A 2005 change in the Copyright Office’s Regulations allows the preregistration of certain photographs made for use in advertising and marketing. This regulation was created to help protect certain kinds of works that are susceptible to infringement before they have been put into final form, such as movies. The regulation allows for a simple, on-line “preregistration” of these works, to be followed by complete registration.
Preregistration can be useful in a few, very specific circumstances where there is a risk of infringement before there is an opportunity to register. For most routine situations, however, it is an expensive and unnecessary process. In addition, it has certain risks.
No substitute for registration. You need to understand that if you choose to preregister, you must complete a regular application for registration promptly. To be fully protected following a preregistration, the regulation requires that you file a regular copyright registration within one month of discovering an infringement and, in any event, no later than three months after first publication. If you do not follow a preregistration with a regular registration within that time period, you will be permanently and irrevocably barred from eligibility for statutory damages and attorney’s fees in any infringement action relating to the photos that you prepregistered. That is true even if you subsequently register the photos before they are infringed.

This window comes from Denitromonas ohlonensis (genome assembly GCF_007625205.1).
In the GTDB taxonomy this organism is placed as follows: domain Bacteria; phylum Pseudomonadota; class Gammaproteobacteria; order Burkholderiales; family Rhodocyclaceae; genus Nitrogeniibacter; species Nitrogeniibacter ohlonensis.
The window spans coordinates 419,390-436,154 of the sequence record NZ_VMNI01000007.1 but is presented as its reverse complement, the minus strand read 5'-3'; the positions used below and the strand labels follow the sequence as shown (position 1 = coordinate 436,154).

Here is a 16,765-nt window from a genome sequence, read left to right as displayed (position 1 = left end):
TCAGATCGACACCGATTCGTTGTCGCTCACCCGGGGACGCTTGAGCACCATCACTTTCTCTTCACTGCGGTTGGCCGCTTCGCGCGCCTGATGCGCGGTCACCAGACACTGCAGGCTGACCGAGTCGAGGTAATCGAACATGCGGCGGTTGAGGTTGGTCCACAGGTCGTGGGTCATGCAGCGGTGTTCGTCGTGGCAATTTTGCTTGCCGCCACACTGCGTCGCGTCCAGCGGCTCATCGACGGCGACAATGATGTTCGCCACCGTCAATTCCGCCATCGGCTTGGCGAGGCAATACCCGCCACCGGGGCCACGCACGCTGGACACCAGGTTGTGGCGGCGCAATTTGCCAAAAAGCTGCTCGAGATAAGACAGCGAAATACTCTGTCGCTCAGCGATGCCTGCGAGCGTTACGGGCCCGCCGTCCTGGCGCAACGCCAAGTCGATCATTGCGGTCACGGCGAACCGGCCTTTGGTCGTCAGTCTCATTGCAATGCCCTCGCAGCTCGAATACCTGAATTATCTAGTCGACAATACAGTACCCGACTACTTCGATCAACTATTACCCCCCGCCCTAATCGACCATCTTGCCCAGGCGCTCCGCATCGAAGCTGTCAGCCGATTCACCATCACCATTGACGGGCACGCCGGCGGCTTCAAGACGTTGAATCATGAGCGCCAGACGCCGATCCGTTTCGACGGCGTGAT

We have read discussions that claim that a photographer can preregister and then wait a long period of time until discovering an infringement, at which point he supposedly has one month to register his photo to be eligible to ask the court for statutory damages and counsel fees. That information is simply incorrect. If you preregister any photos and then fail to file a regular copyright registration for them within three months after first publication, you will lose your right to ask for statutory damages and counsel fees for infringements of those photos forever. This result has been discussed and confirmed with senior Copyright Office staff, including the Copyright Office’s General Counsel.
There are other risks that go along with preregistration if full registration is not made within the required time schedule, but the above is the one that has been the subject of misinformation.
The bottom line is that it is crucial that you understand that, if you preregister any of your photographs, you must complete a full copyright registration of those photographs either within three months of first publication or within one month of discovering an infringement, whichever comes first, or you will permanently lose important copyright protections.